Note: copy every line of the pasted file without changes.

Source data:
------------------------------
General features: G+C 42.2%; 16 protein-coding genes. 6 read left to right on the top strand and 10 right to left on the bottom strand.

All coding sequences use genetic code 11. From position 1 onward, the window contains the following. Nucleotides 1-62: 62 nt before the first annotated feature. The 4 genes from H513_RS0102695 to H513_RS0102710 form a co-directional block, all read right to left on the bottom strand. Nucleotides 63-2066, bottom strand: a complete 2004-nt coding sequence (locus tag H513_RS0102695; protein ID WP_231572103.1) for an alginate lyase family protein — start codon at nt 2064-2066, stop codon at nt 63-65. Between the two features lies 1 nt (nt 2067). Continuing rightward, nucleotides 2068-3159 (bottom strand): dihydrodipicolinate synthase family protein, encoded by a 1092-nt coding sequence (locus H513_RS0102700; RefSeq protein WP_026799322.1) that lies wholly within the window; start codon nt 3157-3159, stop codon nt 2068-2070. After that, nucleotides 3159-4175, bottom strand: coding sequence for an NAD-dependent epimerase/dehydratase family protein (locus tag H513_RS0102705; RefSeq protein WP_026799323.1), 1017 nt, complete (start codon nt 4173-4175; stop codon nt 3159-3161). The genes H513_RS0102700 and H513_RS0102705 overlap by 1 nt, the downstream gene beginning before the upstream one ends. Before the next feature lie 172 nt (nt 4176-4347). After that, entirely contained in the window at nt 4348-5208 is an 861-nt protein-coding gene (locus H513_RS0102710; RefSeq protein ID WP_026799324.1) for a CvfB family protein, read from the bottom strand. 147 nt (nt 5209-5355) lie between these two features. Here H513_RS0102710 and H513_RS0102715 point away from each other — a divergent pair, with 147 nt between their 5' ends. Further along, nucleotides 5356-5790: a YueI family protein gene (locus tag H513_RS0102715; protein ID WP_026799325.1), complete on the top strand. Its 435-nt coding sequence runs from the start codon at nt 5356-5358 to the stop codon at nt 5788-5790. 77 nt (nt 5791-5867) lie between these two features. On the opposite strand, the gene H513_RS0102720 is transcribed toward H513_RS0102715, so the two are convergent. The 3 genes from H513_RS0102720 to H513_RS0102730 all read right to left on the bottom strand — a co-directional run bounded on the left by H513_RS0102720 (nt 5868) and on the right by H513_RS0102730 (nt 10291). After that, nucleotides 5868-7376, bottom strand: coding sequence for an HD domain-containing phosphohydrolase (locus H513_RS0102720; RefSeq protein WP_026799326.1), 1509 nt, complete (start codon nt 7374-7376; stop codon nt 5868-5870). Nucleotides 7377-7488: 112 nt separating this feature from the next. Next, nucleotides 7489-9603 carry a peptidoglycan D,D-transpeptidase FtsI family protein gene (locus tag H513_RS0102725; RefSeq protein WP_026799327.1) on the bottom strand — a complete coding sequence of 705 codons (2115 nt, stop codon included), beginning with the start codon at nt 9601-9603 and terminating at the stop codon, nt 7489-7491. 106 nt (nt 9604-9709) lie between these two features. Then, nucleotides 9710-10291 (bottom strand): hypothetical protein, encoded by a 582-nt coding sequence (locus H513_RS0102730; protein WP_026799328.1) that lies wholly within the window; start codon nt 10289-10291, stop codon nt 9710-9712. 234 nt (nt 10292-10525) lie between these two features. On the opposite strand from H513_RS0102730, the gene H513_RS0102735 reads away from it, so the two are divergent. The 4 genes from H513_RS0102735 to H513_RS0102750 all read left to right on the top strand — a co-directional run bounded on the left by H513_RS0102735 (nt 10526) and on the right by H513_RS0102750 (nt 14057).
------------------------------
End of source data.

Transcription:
General features: G+C 42.2%; 16 protein-coding genes. 6 read left to right on the top strand and 10 right to left on the bottom strand.

All coding sequences use genetic code 11. From position 1 onward, the window contains the following. Nucleotides 1-62: 62 nt before the first annotated feature. The 4 genes from H513_RS0102695 to H513_RS0102710 form a co-directional block, all read right to left on the bottom strand. Nucleotides 63-2066, bottom strand: a complete 2004-nt coding sequence (locus tag H513_RS0102695; protein ID WP_231572103.1) for an alginate lyase family protein — start codon at nt 2064-2066, stop codon at nt 63-65. Between the two features lies 1 nt (nt 2067). Continuing rightward, nucleotides 2068-3159 (bottom strand): dihydrodipicolinate synthase family protein, encoded by a 1092-nt coding sequence (locus H513_RS0102700; RefSeq protein WP_026799322.1) that lies wholly within the window; start codon nt 3157-3159, stop codon nt 2068-2070. After that, nucleotides 3159-4175, bottom strand: coding sequence for an NAD-dependent epimerase/dehydratase family protein (locus tag H513_RS0102705; RefSeq protein WP_026799323.1), 1017 nt, complete (start codon nt 4173-4175; stop codon nt 3159-3161). The genes H513_RS0102700 and H513_RS0102705 overlap by 1 nt, the downstream gene beginning before the upstream one ends. Before the next feature lie 172 nt (nt 4176-4347). After that, entirely contained in the window at nt 4348-5208 is an 861-nt protein-coding gene (locus H513_RS0102710; RefSeq protein ID WP_026799324.1) for a CvfB family protein, read from the bottom strand. 147 nt (nt 5209-5355) lie between these two features. Here H513_RS0102710 and H513_RS0102715 point away from each other — a divergent pair, with 147 nt between their 5' ends. Further along, nucleotides 5356-5790: a YueI family protein gene (locus tag H513_RS0102715; protein ID WP_026799325.1), complete on the top strand. Its 435-nt coding sequence runs from the start codon at nt 5356-5358 to the stop codon at nt 5788-5790. 77 nt (nt 5791-5867) lie between these two features. On the opposite strand, the gene H513_RS0102720 is transcribed toward H513_RS0102715, so the two are convergent. The 3 genes from H513_RS0102720 to H513_RS0102730 all read right to left on the bottom strand — a co-directional run bounded on the left by H513_RS0102720 (nt 5868) and on the right by H513_RS0102730 (nt 10291). After that, nucleotides 5868-7376, bottom strand: coding sequence for an HD domain-containing phosphohydrolase (locus H513_RS0102720; RefSeq protein WP_026799326.1), 1509 nt, complete (start codon nt 7374-7376; stop codon nt 5868-5870). Nucleotides 7377-7488: 112 nt separating this feature from the next. Next, nucleotides 7489-9603 carry a peptidoglycan D,D-transpeptidase FtsI family protein gene (locus tag H513_RS0102725; RefSeq protein WP_026799327.1) on the bottom strand — a complete coding sequence of 705 codons (2115 nt, stop codon included), beginning with the start codon at nt 9601-9603 and terminating at the stop codon, nt 7489-7491. 106 nt (nt 9604-9709) lie between these two features. Then, nucleotides 9710-10291 (bottom strand): hypothetical protein, encoded by a 582-nt coding sequence (locus H513_RS0102730; protein WP_026799328.1) that lies wholly within the window; start codon nt 10289-10291, stop codon nt 9710-9712. 234 nt (nt 10292-10525) lie between these two features. On the opposite strand from H513_RS0102730, the gene H513_RS0102735 reads away from it, so the two are divergent. The 4 genes from H513_RS0102735 to H513_RS0102750 all read left to right on the top strand — a co-directional run bounded on the left by H513_RS0102735 (nt 10526) and on the right by H513_RS0102750 (nt 14057).